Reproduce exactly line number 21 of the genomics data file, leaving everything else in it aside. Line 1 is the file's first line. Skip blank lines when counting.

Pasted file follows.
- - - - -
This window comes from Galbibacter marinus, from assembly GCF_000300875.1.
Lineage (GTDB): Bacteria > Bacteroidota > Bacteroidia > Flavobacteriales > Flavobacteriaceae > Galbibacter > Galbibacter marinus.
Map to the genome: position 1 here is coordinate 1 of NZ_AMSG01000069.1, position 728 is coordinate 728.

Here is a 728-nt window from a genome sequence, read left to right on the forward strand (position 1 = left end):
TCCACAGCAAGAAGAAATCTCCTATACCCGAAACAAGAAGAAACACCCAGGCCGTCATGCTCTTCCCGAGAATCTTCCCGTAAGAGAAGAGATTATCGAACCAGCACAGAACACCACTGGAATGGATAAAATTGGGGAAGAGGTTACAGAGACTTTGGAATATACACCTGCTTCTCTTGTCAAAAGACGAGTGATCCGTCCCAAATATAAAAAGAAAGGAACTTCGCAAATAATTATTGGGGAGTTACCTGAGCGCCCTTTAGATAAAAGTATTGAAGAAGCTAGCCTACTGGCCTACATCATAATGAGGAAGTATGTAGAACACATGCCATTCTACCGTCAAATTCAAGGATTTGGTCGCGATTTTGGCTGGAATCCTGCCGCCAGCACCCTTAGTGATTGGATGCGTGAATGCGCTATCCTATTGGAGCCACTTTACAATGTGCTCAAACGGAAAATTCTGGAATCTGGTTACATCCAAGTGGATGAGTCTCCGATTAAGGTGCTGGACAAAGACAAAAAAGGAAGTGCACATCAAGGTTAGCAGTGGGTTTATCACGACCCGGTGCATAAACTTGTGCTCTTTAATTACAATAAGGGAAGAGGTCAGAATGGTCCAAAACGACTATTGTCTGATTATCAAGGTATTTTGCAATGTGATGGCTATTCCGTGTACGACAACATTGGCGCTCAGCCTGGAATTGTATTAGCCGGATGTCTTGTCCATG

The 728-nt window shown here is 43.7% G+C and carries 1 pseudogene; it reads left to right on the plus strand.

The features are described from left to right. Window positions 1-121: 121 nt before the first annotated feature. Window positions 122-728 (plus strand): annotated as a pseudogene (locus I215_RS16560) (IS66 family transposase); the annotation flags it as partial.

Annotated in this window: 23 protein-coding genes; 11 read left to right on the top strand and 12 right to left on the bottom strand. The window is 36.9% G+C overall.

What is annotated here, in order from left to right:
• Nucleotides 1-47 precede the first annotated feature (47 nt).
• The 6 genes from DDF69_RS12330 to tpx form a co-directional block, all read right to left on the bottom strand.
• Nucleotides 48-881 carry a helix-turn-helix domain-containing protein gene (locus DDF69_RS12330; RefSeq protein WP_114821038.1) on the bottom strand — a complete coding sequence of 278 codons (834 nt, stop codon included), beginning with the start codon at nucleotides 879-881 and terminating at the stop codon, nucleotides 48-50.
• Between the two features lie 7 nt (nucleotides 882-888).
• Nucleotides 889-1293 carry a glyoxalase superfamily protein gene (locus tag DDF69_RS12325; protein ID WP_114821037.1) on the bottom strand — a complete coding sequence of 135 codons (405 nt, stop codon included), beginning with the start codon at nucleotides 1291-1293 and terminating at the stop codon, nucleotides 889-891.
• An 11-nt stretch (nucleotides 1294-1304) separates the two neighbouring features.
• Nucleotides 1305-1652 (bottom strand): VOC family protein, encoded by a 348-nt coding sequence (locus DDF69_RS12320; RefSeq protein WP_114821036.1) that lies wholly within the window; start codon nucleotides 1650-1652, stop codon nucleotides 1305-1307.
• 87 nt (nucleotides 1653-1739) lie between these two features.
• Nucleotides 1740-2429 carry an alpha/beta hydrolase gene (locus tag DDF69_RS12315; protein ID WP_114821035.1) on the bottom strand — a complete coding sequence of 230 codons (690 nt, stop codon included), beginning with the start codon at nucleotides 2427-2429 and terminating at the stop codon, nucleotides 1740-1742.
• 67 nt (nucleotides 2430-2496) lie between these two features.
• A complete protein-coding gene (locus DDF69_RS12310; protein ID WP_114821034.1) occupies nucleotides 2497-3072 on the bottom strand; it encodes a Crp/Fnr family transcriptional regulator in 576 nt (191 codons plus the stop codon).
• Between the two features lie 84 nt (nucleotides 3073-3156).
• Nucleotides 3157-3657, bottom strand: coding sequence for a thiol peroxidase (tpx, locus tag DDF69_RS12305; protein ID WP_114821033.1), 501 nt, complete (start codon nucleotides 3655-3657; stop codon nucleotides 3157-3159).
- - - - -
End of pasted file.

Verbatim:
• Between the two features lie 84 nt (nucleotides 3073-3156).